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Former Trad Publisher Betty Sargent Talks BookWorks + Her Interest in Indie

bookworks-logoThe former Editor-in-Chief of William Morrow, Betty Sargent has held positions as Executive Editor of Harper Collins, Executive Editor of Delacorte Press, Fiction and Books Editor of Cosmopolitan Magazine, and book reviewer for CNN. She is the author of seven traditionally published books and one self-published book and, most recently, the founder of BookWorks.

Loren Kleinman (LK): You started out in the traditional publishing industry. What made you want to become an advocate for self-­‐published authors?

Betty Sargent (BS): My interest in self-­‐publishing sort of crept up on me. I started to notice a big change working its way into the traditional publishing world. Publishers had closed their doors to “the slush pile” also known as unsolicited manuscripts years before, so authors who couldn’t find an agent and connect with a traditional publisher were out of luck. Now these authors (who once had had a chance of being discovered by an editor at a traditional publishing house) were figuring out how to publish their books and find their readers on their own. It was very exciting. A real sea change was under way and I wanted to learn everything I could about it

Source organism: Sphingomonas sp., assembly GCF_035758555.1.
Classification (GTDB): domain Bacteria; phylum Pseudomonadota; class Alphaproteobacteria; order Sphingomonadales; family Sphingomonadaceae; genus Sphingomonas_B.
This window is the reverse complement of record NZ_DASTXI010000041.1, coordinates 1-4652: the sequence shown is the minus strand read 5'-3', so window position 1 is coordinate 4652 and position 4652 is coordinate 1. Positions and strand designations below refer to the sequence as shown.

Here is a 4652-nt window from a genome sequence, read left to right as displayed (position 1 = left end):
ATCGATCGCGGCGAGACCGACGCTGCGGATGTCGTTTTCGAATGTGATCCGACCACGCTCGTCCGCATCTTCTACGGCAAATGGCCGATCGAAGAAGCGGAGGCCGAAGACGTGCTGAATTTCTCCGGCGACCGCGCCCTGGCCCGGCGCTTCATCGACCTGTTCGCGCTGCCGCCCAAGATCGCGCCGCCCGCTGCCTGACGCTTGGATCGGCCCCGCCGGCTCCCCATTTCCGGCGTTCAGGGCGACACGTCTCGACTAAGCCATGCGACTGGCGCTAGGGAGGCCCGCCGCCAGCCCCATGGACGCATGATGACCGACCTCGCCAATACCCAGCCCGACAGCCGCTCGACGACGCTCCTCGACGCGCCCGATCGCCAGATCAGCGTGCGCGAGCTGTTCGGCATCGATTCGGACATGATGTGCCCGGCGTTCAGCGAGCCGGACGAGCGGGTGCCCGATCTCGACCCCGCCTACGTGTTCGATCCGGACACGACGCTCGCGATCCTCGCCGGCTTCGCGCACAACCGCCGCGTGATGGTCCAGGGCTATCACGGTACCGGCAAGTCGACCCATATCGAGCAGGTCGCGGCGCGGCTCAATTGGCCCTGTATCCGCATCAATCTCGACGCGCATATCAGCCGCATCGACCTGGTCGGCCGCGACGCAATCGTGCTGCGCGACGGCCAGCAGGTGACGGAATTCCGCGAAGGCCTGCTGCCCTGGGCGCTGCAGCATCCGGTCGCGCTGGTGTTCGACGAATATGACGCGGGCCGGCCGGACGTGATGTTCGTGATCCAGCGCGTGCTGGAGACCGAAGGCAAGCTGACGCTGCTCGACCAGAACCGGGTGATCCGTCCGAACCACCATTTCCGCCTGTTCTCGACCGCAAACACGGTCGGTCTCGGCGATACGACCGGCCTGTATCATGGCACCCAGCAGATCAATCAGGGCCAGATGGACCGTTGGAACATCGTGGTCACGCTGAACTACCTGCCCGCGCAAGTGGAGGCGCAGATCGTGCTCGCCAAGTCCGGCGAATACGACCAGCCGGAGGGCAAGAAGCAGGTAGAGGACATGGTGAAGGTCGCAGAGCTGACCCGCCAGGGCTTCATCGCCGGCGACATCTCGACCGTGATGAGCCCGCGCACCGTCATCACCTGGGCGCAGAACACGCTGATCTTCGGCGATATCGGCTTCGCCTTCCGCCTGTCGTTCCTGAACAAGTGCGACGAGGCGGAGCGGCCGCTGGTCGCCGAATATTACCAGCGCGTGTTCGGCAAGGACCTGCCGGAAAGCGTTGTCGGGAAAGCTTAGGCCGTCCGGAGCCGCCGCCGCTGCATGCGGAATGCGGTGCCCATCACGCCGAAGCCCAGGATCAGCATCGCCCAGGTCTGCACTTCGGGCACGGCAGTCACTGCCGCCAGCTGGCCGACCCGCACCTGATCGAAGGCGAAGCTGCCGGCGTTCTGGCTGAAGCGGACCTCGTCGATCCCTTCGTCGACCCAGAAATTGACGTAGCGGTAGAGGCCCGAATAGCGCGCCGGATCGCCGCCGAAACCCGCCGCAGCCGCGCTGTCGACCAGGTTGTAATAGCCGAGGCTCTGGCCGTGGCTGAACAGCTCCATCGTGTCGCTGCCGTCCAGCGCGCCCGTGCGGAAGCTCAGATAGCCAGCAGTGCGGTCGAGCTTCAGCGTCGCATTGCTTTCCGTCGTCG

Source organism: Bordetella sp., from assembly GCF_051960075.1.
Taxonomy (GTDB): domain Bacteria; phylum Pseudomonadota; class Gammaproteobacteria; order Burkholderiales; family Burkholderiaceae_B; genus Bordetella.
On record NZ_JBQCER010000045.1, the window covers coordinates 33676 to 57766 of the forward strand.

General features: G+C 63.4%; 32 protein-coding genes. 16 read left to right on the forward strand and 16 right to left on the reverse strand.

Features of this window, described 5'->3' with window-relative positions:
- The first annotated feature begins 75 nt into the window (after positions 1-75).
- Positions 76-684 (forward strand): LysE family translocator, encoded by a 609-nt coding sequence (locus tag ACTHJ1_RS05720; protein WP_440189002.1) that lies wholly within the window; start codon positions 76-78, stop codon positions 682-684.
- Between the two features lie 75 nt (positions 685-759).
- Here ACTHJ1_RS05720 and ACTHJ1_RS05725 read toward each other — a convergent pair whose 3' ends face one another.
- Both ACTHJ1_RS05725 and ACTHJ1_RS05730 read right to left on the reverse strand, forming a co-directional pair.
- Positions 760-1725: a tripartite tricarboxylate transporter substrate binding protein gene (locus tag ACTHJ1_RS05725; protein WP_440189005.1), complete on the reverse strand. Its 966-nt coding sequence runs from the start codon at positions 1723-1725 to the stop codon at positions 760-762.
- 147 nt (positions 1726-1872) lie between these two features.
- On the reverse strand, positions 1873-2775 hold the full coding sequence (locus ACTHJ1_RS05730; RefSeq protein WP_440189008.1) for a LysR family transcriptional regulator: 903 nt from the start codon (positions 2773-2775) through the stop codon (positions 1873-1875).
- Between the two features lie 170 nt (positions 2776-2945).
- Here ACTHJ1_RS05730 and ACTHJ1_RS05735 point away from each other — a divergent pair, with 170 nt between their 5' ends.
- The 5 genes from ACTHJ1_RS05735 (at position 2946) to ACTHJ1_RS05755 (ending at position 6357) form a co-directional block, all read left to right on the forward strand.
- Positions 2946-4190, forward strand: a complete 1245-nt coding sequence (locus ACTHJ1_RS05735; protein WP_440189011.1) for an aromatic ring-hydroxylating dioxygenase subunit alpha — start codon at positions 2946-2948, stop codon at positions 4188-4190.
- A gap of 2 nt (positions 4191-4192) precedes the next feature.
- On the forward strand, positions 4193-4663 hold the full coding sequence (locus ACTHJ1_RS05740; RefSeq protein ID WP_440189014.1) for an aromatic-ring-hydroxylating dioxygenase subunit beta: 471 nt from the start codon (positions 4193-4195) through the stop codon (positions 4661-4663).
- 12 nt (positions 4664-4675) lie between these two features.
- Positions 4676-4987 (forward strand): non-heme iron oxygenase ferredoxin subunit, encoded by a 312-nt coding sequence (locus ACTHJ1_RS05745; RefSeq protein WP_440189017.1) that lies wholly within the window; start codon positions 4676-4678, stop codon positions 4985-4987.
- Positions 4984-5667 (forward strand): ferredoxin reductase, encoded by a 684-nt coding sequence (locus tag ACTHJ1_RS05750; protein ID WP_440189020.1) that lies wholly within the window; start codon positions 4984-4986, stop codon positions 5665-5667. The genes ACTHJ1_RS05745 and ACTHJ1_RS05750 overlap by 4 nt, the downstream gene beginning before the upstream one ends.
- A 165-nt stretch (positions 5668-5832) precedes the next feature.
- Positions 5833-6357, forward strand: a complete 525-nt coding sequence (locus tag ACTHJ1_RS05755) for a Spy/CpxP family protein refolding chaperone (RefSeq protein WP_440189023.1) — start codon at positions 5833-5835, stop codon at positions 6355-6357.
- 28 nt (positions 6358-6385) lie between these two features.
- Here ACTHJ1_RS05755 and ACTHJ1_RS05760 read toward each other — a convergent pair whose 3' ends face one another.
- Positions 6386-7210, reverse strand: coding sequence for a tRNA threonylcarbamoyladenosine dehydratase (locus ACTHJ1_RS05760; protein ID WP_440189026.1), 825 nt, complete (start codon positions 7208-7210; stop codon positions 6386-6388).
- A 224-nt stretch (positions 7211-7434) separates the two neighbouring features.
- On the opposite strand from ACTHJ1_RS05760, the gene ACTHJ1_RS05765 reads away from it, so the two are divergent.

LK: Why did you start BookWorks (BW)? What can BW do for self-­‐published authors that other organizations can’t?

BS: Truth be told, I was sitting next to an indie author at dinner one evening and he said, “You know what the publishing business really needs now—an association where every indie author can go to find out everything she needs to know about self-­‐publishing and, chat with others who are doing the same thing.” “Great idea,” said I, “Let’s start it together.” “Sweetheart,” said he, I am too old and too tired. You do it.” And so I did.

We now offer indie authors that interactive community as well as through the following benefits:

* Works-­‐in Progress -­‐-­‐ where you can post up to 2000-word excerpts from your book and get feedback from peers and publishing gurus

* Book of the Week –receive BookWorks Medallion for your book cover

* BookWorks Blog – advice and news from six top industry experts

* BookWorks Bookshop –showcase and sell your book

* Curated Resources – find the best service providers around

* Consult with Our Experts – for premium members

* BookWorks Blurb for Your Cover – for premium members

LK: What do you think the landscape will look like in the next five years for self-­‐ published authors?